As I have said, in the last resort the question is one of fact and degree. Having regard to all the circumstances, I conclude that it is not open on the facts of this case to find that the outgoings in question were incurred in gaining or producing the assessable income, or were necessarily incurred in carrying on the taxpayer's professional business. The home was not his business premises. It was not open to be described, with any show of reality, as his base, or one of his bases, of operations, to use the term adopted by the Court of Appeal in
Newsom v. Robertson (1953) 1 Ch. 7; cf.
Lunney (1958) 100 C.L.R., at p. 500;
Horton v. Young (1972) 1 Ch. 157. The outgoings were therefore neither incidental nor relevant to the gaining of assessable income."
See also Mason J. in Handley's case at 81 ATC p. 4,171 and 148 C.L.R. pp. 193-194 where his Honour stated:
"It is because the study in these cases and the case now under consideration, despite its predominant use for the purposes of the taxpayer's profession or employment, remains an integral part of the home that expenditure referable to it is an outgoing having the character described. Here the study is a room in the taxpayer's home, not separate from it in any way, having no distinctive physical characteristics, readily capable of other use for family purposes, and in fact used for non-professional purposes from time to time. Moreover when used for professional work it is ordinarily used only for professional work that can be done at home, in the evenings and at weekends, e.g. working on briefs and preparing opinions. Expenditure related to the study is therefore referable to the home.
The `essential character of the expenditure', to take up the expression used in Lunney v. F.C. of T. (1958) 100 C.L.R. 478 at p. 497 is therefore that of a `capital, private or domestic nature'."
14. Those statements of the law should be contrasted with the dissenting judgment of Stephen J. in Handley's case at 81 ATC p. 4,167 and 148 C.L.R. pp. 187-189:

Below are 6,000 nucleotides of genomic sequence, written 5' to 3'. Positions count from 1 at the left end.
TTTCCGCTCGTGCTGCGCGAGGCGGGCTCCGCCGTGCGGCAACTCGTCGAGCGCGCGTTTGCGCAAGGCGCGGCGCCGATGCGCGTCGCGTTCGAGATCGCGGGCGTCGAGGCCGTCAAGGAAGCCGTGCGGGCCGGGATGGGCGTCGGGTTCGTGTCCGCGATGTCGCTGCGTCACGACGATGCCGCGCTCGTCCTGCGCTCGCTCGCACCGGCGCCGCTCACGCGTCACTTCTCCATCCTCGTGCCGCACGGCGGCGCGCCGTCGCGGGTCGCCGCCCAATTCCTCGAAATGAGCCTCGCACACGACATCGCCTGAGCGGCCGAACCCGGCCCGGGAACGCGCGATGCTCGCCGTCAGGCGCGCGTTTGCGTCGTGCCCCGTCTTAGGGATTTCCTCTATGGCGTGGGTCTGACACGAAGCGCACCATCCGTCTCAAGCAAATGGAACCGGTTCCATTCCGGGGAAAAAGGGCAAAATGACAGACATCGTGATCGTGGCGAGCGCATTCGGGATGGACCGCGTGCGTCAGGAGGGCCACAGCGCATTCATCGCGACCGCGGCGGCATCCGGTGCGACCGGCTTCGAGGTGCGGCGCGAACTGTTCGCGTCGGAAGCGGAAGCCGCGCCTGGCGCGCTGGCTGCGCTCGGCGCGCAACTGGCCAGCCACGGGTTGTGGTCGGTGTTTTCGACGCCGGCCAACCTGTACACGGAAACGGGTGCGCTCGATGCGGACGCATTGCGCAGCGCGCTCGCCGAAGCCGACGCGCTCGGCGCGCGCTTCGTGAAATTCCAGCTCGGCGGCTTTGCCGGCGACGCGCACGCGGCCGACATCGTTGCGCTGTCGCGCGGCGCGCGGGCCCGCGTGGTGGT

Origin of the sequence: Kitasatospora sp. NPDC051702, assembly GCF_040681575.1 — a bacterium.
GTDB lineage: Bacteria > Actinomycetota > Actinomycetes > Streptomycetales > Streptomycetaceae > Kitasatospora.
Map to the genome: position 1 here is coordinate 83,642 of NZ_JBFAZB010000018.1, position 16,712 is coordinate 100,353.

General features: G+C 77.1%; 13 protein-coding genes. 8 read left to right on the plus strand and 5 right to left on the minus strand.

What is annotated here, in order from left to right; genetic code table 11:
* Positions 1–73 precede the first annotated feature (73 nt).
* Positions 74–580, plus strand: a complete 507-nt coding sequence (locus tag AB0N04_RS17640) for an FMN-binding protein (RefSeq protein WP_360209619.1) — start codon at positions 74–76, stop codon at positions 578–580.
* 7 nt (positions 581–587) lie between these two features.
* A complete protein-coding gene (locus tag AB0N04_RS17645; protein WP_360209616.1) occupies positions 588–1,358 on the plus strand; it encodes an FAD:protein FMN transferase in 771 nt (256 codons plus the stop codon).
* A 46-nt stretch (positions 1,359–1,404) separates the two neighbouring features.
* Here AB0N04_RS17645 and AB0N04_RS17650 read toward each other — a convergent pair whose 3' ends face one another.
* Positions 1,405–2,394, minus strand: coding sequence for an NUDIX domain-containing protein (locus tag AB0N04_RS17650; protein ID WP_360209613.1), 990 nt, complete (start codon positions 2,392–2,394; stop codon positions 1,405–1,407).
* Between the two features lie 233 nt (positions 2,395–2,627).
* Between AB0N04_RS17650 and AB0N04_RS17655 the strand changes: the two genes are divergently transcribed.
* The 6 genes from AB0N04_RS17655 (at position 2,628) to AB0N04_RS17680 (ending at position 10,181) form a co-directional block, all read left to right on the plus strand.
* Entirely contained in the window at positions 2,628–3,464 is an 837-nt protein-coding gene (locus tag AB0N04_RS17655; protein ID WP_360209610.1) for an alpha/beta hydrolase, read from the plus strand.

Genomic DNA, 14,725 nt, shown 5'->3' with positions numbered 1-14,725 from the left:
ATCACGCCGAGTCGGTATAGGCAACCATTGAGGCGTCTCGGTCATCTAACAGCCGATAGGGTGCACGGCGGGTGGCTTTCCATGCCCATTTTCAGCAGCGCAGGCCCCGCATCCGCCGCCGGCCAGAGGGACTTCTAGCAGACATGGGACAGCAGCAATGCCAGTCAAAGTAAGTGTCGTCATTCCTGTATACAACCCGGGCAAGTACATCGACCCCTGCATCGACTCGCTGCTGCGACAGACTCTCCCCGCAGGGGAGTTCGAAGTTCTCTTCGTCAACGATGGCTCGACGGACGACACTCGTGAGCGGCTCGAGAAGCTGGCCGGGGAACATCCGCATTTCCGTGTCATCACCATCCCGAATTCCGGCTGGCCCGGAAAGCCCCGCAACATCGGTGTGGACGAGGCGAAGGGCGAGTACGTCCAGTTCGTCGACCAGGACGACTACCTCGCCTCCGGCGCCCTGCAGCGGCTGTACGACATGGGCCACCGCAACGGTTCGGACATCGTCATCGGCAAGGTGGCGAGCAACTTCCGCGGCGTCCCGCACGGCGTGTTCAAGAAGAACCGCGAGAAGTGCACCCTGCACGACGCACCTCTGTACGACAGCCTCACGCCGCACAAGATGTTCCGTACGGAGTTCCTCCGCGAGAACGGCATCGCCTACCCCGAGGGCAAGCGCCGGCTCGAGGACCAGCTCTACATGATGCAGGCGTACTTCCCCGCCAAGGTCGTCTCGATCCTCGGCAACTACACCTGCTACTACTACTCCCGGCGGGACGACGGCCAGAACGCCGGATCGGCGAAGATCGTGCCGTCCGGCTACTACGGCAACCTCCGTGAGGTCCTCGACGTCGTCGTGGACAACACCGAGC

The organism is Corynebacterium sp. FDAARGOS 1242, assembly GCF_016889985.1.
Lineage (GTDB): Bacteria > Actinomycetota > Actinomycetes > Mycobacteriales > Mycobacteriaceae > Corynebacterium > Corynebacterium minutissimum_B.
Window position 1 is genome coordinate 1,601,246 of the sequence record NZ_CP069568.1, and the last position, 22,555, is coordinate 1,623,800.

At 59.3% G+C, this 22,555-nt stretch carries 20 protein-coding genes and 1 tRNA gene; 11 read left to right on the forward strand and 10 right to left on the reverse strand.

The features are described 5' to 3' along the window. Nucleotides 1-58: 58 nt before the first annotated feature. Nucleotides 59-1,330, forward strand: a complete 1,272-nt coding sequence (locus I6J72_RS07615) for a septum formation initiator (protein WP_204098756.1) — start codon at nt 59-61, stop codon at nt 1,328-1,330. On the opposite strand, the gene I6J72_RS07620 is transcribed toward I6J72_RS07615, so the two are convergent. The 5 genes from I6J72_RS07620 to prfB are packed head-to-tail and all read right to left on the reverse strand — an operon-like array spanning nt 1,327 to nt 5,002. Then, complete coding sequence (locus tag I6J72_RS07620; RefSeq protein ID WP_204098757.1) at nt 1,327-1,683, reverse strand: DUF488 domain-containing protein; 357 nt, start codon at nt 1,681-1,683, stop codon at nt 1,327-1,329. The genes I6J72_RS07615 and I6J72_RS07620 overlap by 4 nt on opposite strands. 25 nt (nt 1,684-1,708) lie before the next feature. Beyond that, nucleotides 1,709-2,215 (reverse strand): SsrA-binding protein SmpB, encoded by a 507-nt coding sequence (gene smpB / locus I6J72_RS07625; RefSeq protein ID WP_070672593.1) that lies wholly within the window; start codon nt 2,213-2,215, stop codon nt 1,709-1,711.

"It is principally with the decisions in
Thomas (1972) 46 A.L.J.R. 397; 3 A.T.R. 165; 72 ATC at p. 4094 and in
Faichney (1972) 129 C.L.R. at p. 38 that this appeal must be concerned. In Thomas a barrister had borrowed money to meet the cost of adding rooms to his house, one of which he used as a study. In denying him a deduction for any part of the interest on the borrowed money Walsh J. said ((1972) 46 A.L.J.R. at p. 399; 3 A.T.R. at p. 168; 72 ATC at p. 4097) that the house `should not be regarded in the circumstances of this case as being or as including part of the business premises of the appellant'. Accordingly the interest incurred was of a capital, private or domestic nature and hence excluded from deductibility. It did not lose that character because the appellant `like most professional men, did some of his work at home, or because he used one of the added rooms for that purpose'. The appellant had not spent money `in erecting premises suitable only for use as business premises. He added rooms to his house.'
In Faichney (1972) 129 C.L.R. at p. 43 Mason J. said that a study in a home was as part of the home `no matter how great the extent of its dedication in point of use to the pursuit of those activities from which the taxpayer earns his income'. His Honour ((1972) 129 C.L.R. at p. 44) distinguished the case of a doctor's surgery integral with his home. He observed that `a study does not cease to be part of a taxpayer's home because it is used by the taxpayer for the pursuit of activities from which he earns his income. However, the doctor's surgery is not in a relevant sense part of his home; it is his place of business...'.